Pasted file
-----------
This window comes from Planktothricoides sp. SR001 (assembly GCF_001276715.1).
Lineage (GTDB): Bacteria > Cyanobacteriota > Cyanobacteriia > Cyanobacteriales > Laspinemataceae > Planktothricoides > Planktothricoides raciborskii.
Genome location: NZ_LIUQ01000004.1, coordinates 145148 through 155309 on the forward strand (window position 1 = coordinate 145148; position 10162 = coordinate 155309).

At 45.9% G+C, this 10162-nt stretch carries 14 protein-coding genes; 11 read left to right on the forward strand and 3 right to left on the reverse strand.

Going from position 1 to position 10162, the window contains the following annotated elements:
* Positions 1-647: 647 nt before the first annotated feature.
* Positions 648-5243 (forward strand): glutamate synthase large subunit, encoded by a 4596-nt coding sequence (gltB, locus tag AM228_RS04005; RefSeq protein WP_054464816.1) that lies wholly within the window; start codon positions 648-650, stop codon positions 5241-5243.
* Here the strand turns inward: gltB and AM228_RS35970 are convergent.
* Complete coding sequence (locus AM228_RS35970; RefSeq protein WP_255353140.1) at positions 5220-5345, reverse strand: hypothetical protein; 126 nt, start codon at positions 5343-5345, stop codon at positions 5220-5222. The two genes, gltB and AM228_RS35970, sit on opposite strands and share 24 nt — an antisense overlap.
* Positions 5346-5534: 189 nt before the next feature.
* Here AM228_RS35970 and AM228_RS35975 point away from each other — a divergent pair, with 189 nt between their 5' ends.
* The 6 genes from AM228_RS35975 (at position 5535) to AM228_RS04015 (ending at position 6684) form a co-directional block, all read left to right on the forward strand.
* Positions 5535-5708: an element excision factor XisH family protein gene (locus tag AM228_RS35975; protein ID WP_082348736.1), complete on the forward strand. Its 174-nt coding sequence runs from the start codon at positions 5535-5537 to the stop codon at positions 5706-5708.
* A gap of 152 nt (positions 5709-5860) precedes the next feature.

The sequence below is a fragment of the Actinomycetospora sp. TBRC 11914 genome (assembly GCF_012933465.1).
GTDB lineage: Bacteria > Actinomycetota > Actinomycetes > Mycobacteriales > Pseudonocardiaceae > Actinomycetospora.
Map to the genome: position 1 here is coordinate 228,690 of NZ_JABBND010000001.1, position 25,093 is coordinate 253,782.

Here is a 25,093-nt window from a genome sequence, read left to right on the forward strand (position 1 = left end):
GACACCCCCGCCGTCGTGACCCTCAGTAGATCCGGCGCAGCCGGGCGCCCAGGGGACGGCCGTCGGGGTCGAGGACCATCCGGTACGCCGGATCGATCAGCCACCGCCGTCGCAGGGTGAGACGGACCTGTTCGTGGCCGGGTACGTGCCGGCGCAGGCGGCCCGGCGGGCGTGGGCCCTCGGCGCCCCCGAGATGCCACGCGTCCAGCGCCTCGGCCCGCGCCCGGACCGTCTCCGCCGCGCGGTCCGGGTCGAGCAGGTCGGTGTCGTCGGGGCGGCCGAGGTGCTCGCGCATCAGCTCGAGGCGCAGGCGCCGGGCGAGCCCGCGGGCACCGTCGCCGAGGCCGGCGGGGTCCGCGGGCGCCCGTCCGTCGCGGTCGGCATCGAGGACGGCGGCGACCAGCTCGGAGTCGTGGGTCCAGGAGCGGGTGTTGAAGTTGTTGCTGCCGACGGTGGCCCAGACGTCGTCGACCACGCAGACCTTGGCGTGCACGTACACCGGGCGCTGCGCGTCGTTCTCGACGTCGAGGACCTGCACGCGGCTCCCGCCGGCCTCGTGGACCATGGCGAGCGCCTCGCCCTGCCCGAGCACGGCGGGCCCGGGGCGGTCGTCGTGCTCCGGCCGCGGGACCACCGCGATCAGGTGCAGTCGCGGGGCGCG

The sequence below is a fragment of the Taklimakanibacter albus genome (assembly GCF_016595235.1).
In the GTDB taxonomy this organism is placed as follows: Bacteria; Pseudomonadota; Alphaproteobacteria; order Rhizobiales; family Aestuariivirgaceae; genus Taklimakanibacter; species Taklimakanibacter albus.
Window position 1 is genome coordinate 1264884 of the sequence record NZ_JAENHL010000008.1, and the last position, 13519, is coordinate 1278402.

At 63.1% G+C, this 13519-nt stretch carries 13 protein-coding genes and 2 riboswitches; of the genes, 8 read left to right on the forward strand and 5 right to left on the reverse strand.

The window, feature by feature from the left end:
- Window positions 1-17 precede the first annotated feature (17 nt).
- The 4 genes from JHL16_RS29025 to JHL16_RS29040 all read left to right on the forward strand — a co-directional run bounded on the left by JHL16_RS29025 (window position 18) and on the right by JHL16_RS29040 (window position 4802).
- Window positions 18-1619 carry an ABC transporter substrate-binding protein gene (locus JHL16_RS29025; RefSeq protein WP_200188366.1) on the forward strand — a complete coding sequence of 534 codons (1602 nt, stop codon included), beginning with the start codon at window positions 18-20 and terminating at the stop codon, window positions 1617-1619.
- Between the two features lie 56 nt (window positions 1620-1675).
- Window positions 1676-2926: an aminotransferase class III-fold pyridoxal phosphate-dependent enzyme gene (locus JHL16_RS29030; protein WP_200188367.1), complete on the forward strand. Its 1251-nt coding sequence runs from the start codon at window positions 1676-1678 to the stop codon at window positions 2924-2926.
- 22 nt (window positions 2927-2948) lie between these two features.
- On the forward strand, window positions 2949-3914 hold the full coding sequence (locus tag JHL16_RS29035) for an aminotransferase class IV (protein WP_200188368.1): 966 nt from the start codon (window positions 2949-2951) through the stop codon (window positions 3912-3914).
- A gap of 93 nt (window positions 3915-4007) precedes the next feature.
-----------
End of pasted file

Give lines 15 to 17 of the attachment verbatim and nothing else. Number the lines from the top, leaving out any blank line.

The sequence below is a fragment of the Actinomycetospora sp. TBRC 11914 genome (assembly GCF_012933465.1).
GTDB lineage: Bacteria > Actinomycetota > Actinomycetes > Mycobacteriales > Pseudonocardiaceae > Actinomycetospora.
Map to the genome: position 1 here is coordinate 228,690 of NZ_JABBND010000001.1, position 25,093 is coordinate 253,782.